His gush of vitriol exposed his insecurity. Her family's presence filled the gaping hole inside of her. Her children's school was within walking distance and she was without a car. How could she leave? But, she was loyal to her dream and those happy moments he once gave her. She eventually packed up and left. I know what this feels like. Growing up I saw women around me bear the worst kinds of abuse from men. Yet they stayed in those broken relationships, perhaps hoping that time and their loyalty will reignite a flicker of love. It never happened... He bought her a car, perhaps to shut her up. But little did he realize that he contributed to his own demise. She paid secretive visits to his workplace where his car was rarely there. Sometimes, he would leave it overnight at the parking lot. Her suspicions of an extramarital affair grew, but she would have been lucky if it was just another woman. Strange men came to visit him. The letter from the bank was next- deferred payments on the loan for the land. She marched into the bank without his consent and discovered that his salary was insufficient to cover the payments. Where was his money going? She confronted him. "Ah, a friend had an emergency and ask me for help." Unconvinced, she prodded further. “Oh fuck man! Is everything you have to know!" In her words, she was called a "fucking, suspicious bitch".

She went back to the bank and refinanced their loan. Something was terribly wrong, but she desperately tried to hold her unravelling life together. But destiny slapped her hard one day. ................................................ Her husband was a crack cocaine addict. A relative gave her full disclosure. Names. Location of drug dens. Her festering wound was deepened by insights on his gambling activities. For the next six years of her life, she lived in a twilight world, totally consumed by his troubled path. His behaviour became increasingly erratic. Sleep became an elusive necessity. She depended on tranquillizers, and when they weren't potent enough, she upgraded to stronger sleeping pills. Realizing her own dependency, she took herself into rehab. You're probably wondering about the outcome- how did she escape a double tragedy? Well, it came in the form of a 12-year-old girl starting her first day of high school.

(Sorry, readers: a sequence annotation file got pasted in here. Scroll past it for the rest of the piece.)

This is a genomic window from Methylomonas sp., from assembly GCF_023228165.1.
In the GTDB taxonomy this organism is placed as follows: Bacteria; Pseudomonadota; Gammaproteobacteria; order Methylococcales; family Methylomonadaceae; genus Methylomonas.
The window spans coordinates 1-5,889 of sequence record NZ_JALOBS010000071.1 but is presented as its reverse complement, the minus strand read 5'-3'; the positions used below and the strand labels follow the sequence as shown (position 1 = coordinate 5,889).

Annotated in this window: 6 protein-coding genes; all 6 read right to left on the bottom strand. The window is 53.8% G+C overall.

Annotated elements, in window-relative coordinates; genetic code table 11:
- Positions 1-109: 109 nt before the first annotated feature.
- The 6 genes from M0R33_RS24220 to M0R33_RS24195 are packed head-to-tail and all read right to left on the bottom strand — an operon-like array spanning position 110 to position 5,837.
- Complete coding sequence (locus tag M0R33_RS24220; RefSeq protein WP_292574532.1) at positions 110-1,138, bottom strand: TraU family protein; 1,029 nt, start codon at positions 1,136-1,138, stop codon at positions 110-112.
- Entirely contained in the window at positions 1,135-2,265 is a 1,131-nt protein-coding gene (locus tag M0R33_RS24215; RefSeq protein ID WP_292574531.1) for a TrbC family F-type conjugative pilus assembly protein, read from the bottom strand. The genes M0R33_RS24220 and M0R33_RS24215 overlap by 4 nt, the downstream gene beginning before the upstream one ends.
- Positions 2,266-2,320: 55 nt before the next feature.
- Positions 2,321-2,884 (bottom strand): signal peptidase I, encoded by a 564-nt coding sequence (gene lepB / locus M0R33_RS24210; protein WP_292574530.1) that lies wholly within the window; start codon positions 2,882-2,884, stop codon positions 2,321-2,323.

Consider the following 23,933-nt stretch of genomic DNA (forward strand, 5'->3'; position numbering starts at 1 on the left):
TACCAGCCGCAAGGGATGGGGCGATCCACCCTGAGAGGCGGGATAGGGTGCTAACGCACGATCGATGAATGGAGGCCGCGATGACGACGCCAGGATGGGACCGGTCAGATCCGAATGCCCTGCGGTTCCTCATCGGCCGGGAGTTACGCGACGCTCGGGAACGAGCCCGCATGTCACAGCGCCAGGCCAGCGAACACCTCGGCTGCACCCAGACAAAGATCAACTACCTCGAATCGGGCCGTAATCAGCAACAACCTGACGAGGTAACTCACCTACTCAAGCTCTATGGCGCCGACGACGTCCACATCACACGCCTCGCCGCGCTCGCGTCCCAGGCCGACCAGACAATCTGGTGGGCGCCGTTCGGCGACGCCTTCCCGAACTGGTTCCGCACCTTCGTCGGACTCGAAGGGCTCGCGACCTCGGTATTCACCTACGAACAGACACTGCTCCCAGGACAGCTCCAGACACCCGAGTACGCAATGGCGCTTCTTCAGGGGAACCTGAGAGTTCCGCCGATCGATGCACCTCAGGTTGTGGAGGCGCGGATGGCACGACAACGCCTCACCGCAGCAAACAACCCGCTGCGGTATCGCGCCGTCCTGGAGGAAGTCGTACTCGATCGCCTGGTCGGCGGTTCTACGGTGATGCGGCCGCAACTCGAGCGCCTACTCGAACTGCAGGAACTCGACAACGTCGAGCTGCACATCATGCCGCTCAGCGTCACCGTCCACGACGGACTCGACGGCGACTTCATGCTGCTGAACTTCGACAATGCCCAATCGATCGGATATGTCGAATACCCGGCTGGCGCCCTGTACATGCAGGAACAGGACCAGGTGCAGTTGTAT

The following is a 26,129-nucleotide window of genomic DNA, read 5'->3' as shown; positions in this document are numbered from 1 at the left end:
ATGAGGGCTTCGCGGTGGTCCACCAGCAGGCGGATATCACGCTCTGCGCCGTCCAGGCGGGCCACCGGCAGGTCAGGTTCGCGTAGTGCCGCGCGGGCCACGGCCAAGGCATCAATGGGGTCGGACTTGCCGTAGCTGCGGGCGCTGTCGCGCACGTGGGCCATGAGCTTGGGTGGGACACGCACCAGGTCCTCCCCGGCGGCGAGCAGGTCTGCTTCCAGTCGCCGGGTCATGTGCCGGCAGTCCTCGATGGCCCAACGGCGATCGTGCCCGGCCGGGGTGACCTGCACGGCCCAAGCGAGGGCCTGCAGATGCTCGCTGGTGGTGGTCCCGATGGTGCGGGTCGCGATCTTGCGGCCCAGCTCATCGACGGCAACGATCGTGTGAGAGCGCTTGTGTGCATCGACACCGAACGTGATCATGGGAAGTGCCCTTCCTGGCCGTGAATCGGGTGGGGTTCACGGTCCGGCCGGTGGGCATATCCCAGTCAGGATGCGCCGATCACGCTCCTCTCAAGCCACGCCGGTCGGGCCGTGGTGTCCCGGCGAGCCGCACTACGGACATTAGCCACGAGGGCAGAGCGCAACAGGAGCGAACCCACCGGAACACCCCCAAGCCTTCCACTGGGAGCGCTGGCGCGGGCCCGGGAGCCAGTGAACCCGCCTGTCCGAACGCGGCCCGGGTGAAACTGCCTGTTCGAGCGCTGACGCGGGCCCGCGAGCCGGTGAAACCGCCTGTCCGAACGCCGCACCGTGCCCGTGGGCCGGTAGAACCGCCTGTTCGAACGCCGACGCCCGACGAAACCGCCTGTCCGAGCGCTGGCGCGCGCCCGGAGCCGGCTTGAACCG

"My daughter then told me that she was about to face seven years of high school education and needed a stable environment, not one filled with a drug-addict father and all the stresses that go with that. She had seen me struggle with depression, emotional and verbal abuse, and financial woes. Many nights she came to my bed to hug me when I was crying myself to sleep." Those blissful moments in Mayaro; his brawn and charm; those dreamy sunsets at the house in Point Cumana- she was walking away from it all. She left. And that was the beginning of a long road to recovery... I wished the women in my life had her strength. I wished that I could turn back the hands of time and share her story; reassuring them that everything is going to be ok; that walking this earth as a single parent isn't a death sentence. It seemed to me that her strength grew day by day. She received a call from the CEO of his company one day. He had embezzled thousands of dollars from his employer and was fired. For the sake of her children, she asked that the disclaimer not be placed in the newspaper. She vowed to pay back the money which she did. He was then evicted from his apartment. His world was quickly caving whilst hers was rising from the ground. Naturally, at this stage his violent tendencies spiked. She informed the school principal of her ongoing dilemma, and told her that he was not allowed to visit or take his daughter from the school. Her son moved to the US, reducing any possible collateral damage. He came over and demanded that the car he bought for her, be returned. Mere weeks later, he crashed it. After a while, she bought her own. He frequently showed up begging for money. Accusing her of infidelity. I admired the fact that she remained committed to her own well-being. I cannot imagine how painful it must have been to walk away from the person who gave you children, the person you swore to love unconditionally through good and bad times. It was time to formally cut ties with him; the final stage of setting her soul free. She served him divorce papers, more than six years after she discovered his lie. I was honestly relieved when I read this part of her story. She had found her strength and I was proud of her. He responded by showing up at her place and smashing the windows. Thankfully, no one was hurt. She went to counselling. Reconnected with God. Began socializing with friends and knitted her life back together. It hasn't always been an easy road. Holding a divorce decree is no badge of honour. "The judge asked if my decision was final, and I said yes." I will call her "The Phoenix", a mythological bird that rises from the ashes of its prior form. Thank you for sharing your story with me. For making me realize how strong women can truly be. I hope you realize that your life's story is the stuff found in movies- a surreal storyline whose protagonist somehow miraculously makes it out alive and healed. I hope that whenever you look up at the sun, you find solace and happiness. Your journey to freedom is a dream for many... You are, a true heroine. Here is an excerpt from a poem in her manuscript "The WHITE Lady" She did not wear lipstick or Stiletto shoes She didn’t wear dresses or sexy to dos She wasn’t a female but oh what a tease And she took my man away with ease She wasn’t his lover in the way that you think Yet when she called, he was gone in a blink What could I do I hadn’t a clue Cocaine, Miss Crack I couldn’t fight that